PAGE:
Those six should be the core of Manhattan’s team going forward. Richards, with all kinds of pressure as a senior leader, is shooting just 30% from three (1-6 Sunday, 12-40 for season), and that should improve. Stores took some of the heat off by shooting 5-9 from behind the arc, and Williams scored a game-high 22 points. But neither Stores nor Williams has averaged more than 6.2 points per game in any of their five combined seasons in Riverdale. Freshman Thomas Capuano can shoot a little, but asking him to be a primary focus of the offense this early in his career might be difficult. Wilson is an extremely valuable defender and pass-first point guard; he had 10 assists against one turnover in 30 minutes Sunday, but took only two shots and didn’t score. He has two three-pointers in his three-year Manhattan career.
“For me, it’s just about getting our team better,” Masiello said. “I thought we did a lot of good things today, we outrebounded them (28-24), Zane Waterman did an especially good job on the glass (10 rebounds). We got 18 assists, but we had 20 turnovers against a team that doesn’t pressure and that’s just us being careless with the basketball. Conference game, non-conference game, it’s just basketball. This isn’t a top 25 league where you have to worry top 20 wins, you’re playing for a 13 to 16 seed in the NCAA Tournament. That’s what this league has been for over 20 years, we’ve had a couple 12’s in there. Really, at the end of the day, it comes down to three days in March. Obviously, conference games mean more, but we have to get ready for February and March, which we’ll do.”
But Manhattan’s biggest problem at this point is in the paint. Without Emmy Andujar and Ashton Pankey (19.2 and 19.6% defensive rebounding rate last season, respectively with Crawford finishing third in limited minutes), Lawrence was expected to fulfill his potential and maybe be an All-MAAC type player. However, he’s now gone. Masiello has gone with Waterman at center, and he is 6’9”, but in the middle of Manhattan’s trademark aggressive zone, he’s not really a rim protector.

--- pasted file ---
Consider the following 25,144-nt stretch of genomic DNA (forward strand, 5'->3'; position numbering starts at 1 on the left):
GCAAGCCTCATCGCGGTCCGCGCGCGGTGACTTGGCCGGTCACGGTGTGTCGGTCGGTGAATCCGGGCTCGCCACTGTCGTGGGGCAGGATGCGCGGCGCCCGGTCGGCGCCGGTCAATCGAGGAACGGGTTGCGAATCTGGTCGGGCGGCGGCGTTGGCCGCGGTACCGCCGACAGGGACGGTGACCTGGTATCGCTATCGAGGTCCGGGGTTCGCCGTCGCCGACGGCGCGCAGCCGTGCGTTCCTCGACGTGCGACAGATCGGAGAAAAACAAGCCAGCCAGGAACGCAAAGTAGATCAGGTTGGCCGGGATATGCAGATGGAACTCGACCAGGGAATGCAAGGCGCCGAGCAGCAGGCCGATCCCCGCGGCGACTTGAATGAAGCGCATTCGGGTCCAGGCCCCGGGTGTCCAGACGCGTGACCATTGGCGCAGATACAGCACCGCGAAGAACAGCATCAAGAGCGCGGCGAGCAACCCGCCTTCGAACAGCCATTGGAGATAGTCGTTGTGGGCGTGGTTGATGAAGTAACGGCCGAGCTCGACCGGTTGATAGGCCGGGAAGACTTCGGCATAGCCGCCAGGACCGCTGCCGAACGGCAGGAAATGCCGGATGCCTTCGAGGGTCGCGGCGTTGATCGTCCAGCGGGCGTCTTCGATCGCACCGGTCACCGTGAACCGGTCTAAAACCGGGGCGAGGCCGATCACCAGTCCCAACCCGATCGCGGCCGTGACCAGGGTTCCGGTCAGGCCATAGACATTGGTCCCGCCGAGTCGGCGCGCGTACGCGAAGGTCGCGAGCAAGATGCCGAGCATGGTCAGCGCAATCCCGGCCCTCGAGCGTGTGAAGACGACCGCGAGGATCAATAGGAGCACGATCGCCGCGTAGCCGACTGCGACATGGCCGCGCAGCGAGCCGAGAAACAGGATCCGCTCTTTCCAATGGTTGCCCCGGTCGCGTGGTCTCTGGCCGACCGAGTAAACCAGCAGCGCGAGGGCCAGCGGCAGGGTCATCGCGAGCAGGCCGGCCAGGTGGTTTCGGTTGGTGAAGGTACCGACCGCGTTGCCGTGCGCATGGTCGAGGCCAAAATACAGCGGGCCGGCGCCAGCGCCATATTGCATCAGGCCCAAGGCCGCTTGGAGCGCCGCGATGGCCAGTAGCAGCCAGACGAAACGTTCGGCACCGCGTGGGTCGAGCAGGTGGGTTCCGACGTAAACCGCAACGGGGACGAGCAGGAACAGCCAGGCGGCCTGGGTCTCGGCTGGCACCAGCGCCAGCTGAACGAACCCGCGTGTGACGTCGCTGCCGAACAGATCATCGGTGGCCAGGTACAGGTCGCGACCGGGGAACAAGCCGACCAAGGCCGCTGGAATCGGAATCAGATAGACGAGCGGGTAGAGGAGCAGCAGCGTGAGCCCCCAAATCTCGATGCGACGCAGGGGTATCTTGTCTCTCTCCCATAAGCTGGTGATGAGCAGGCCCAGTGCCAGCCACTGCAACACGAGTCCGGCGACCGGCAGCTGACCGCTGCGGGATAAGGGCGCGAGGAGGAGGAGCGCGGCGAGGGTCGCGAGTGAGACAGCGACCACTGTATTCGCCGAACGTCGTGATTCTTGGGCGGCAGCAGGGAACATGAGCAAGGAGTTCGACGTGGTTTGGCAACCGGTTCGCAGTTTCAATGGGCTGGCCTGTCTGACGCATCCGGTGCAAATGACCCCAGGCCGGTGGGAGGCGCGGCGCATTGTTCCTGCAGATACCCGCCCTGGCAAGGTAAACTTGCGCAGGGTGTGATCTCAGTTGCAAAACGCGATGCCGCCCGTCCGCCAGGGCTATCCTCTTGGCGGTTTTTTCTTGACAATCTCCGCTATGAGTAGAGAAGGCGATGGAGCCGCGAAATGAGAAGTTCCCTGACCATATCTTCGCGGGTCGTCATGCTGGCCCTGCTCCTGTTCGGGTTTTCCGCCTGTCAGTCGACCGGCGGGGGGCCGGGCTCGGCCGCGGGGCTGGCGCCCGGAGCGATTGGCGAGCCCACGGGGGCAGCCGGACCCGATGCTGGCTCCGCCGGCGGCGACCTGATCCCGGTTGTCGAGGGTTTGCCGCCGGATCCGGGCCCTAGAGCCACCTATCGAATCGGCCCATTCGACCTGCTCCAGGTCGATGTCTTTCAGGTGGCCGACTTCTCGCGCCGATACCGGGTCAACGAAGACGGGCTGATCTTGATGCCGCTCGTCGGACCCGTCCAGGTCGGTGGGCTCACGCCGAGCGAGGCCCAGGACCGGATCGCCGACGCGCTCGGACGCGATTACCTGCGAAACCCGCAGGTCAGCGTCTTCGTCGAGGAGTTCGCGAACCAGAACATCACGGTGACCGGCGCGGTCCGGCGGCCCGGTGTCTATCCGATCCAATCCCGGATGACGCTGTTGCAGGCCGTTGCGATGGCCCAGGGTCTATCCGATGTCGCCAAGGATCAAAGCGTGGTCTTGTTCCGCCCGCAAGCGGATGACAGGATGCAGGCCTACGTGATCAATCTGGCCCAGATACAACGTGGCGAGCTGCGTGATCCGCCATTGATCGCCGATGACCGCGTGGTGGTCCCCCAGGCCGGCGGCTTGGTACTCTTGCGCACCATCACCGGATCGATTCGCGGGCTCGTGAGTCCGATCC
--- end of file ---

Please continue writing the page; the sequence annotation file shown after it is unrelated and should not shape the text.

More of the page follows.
The Jaspers started Nigerian Ak Ojo Sunday, and Ojo has the potential to be that intimidating force, but he has been injured, too (Masiello said he has barely practiced all season) and has to adjust to this level of play at both ends of the floor. That leaves junior Carlton Allen and sophomore Samson Akilo. Allen did get six rebounds in 13 minutes Sunday (a career-high) and has the size at 6’10” and 240 pounds, but appeared in only 21 games last season, averaging only seven minutes per outing. Akilo is 6’8”, but got just one minute Sunday and has played just 11 minutes this season.
Where that has shown up in the numbers so far this season is in the defensive eFG%. After taking over a team that was 311th and 275th, respectively, nationally in defensive efficiency and eFG% in 2010-11 under Rohrssen, Masiello’s first three seasons (starting in 2011-12) saw the Jaspers 66th, 74th, and 28th in eFG%. They dropped to 131st last season, but were considerably better as the season progressed, punctuated by holding high-flying Iona to just 43.2 eFG% in the MAAC final.
This season, Manhattan is still forcing plenty of turnovers (6th, 25.6%) and fouling a lot (350th), but neither of those are new. Conceding a whopping 58.3 eFG% is, however, 10% more than last season and 13% more than two seasons ago. Marist shot at a 61.6 eFG% clip (and 1.10 points per possession) on Sunday.
You can add in the fact that as the two-time defending champs, Manhattan (picked third in the preseason poll) won’t get much sympathy from their opponents, most of whom the Jaspers conquered on their way to the top.
But Masiello might be the last guy to ask for sympathy. And, even with seemingly everything going against the Jaspers, he’ll channel his inner Gene Kranz and attempt to turn a potential disastrous Manhattan season into his finest hour.
“I can take last year’s blueprint, I can take my second year here (2012-13) as a blueprint,” Masiello said. “We’ve done it a lot of different ways. We’ve come out and dominated from start to finish in Year 3 (2013-14). Last year, we struggled, starting off 2-7. Listen, it’s a process. That’s what this level is. It’s a grind every game. There’s a lot of great coaches in our league. We know how to do it. It’s a matter of us practicing and doing it. When we do that, we’ll be who we’re supposed to be. Right now, we’re not, but we will be.”
And most of the MAAC knows enough than to doubt him on December 6th.